Oklahoma State Highway 152

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State Highway 152

Route information
Maintained by ODOT
Length149.2 mi[1] (240.1 km)
Major junctions
West end SH 152 at the Texas state line
Major intersections I-40 in Sayre
US 183 in New Cordell
US 281 / SH-8 in Binger
US 81 from Minco to Union City
Kilpatrick Turnpike in Oklahoma City
East end I-44 / SH-3 in Oklahoma City
CountryUnited States
Highway system
  • Oklahoma State Highway System
SH-151 SH-153

State Highway 152 (abbreviated SH-152) is a state highway running through west-central Oklahoma. It begins at the Texas state line, serving as a continuation of Texas State Highway 152, and continues east to end at Interstate 44 (I-44) in southwest Oklahoma City, a length of 149.2 miles (240.1 km). Along its route it serves three county seats: Sayre, Cordell, and Oklahoma City (which is also the state capital). Near its eastern end, it passes through the Oklahoma City suburb of Mustang. The easternmost 5.2 miles (8.4 km) of the route is a freeway linking Will Rogers World Airport to the Interstate system. SH-152 has no lettered spur routes.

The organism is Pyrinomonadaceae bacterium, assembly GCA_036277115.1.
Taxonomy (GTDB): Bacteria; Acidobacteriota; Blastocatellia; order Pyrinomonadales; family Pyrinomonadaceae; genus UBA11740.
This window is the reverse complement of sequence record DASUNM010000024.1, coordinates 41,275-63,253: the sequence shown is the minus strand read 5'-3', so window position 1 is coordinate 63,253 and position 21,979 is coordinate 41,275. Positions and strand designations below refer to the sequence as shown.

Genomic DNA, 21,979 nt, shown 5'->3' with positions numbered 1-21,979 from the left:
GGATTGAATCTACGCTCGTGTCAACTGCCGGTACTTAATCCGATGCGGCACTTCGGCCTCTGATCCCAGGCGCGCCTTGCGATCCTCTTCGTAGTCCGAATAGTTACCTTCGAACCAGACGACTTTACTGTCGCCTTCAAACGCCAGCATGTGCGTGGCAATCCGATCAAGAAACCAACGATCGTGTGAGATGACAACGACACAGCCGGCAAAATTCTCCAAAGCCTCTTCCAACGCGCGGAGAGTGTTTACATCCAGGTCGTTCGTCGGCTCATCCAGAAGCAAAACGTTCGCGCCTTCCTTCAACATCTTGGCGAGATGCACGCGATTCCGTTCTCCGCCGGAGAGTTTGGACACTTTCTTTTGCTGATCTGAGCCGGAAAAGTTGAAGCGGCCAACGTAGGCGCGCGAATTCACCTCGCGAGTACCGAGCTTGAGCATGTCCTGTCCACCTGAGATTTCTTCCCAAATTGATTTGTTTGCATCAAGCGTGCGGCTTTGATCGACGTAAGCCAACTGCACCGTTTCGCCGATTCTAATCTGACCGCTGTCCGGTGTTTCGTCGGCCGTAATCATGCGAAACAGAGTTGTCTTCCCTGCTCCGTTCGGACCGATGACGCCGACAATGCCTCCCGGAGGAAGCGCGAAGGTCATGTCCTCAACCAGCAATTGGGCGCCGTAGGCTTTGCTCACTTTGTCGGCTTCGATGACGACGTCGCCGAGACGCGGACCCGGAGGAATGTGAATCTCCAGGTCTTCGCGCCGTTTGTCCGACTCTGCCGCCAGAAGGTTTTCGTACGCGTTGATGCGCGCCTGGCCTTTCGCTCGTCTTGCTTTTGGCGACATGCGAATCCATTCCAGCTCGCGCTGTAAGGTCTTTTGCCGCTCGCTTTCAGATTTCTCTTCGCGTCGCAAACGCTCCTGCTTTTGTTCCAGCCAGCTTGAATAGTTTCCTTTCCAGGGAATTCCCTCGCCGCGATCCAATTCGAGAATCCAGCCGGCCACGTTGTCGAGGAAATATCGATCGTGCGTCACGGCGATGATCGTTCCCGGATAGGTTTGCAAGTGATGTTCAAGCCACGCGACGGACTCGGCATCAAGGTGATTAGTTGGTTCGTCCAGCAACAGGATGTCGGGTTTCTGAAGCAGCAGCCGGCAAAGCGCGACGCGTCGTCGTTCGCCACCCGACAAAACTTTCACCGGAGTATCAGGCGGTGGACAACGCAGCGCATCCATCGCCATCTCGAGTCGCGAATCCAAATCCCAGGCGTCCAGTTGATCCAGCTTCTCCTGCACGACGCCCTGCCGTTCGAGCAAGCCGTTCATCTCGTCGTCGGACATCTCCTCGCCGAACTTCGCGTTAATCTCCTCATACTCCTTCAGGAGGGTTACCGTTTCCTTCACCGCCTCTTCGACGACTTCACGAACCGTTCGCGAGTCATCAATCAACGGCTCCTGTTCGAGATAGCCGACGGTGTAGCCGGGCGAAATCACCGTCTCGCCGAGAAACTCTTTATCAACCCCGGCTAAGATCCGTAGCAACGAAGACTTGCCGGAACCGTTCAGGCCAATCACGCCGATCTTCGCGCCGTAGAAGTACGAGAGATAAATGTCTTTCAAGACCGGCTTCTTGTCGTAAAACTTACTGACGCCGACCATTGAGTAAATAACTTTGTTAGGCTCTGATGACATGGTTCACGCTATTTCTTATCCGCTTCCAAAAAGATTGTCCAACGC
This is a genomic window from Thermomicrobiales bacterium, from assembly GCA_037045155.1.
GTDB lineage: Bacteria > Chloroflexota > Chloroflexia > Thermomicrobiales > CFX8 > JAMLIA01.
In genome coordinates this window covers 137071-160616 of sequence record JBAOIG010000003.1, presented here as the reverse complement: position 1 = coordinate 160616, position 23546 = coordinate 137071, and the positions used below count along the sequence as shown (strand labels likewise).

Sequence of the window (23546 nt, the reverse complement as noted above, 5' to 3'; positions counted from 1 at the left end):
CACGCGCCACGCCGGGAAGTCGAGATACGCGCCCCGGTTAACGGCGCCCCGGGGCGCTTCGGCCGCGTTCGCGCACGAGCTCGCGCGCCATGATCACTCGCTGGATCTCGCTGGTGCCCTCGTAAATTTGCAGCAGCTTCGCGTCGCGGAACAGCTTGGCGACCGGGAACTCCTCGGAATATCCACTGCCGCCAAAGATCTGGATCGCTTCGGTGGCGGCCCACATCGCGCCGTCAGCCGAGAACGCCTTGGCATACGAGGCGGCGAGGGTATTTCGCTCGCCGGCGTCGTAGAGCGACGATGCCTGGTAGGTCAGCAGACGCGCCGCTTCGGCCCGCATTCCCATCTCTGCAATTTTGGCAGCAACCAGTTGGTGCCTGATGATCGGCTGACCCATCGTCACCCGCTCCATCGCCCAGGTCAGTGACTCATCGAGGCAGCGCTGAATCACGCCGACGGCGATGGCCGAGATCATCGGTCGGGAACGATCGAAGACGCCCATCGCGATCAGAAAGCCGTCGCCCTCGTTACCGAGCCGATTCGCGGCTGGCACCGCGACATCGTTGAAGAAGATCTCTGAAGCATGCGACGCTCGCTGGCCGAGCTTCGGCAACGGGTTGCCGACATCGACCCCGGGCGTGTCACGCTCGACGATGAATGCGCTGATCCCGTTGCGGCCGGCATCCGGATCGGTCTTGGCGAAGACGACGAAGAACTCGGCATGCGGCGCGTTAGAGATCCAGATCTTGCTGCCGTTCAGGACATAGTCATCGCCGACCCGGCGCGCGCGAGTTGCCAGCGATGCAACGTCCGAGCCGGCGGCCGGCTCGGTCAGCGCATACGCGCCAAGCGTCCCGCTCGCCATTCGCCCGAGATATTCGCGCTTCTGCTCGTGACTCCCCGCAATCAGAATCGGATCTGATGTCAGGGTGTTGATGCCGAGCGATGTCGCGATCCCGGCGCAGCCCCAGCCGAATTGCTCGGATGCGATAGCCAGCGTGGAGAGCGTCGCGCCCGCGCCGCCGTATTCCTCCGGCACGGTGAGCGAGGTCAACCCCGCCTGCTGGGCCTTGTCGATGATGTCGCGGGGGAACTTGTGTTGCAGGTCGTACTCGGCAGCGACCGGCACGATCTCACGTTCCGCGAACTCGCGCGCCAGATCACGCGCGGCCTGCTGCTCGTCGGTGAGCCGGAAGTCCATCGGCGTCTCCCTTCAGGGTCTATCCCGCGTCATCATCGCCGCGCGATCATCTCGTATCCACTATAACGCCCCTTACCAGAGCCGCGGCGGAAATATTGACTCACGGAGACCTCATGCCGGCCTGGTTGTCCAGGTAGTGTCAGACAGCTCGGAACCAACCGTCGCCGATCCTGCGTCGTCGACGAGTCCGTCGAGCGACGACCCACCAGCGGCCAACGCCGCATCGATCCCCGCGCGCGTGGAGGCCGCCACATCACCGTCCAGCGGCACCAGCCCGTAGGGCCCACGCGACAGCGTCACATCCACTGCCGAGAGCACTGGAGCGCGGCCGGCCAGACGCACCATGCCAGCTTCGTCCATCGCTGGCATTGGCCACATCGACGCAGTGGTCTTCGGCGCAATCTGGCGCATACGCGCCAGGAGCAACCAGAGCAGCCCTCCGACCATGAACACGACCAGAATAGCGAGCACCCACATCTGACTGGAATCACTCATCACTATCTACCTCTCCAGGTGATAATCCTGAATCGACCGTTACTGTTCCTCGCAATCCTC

SH-152 was originally designated around 1927. It was initially numbered SH-41, and connected Sayre to Minco. SH-41 was extended east to Oklahoma City around 1934 and west to the Texas state line around 1938. The highway was renumbered to SH-152 in 1954.

Route description

SH-152 in Caddo County

SH-152 begins at the Texas state line in Roger Mills County. It runs just north of the county line, crossing State Highway 30, and continues east until it meets SH-6's northern terminus, where it turns toward the southeast, entering Beckham County. It straightens out to head through Sayre running east–west, where it meets both U.S. Highway 283 and Interstate 40. Six miles later it crosses State Highway 34 and six miles (10 km) after that it meets SH-6 again.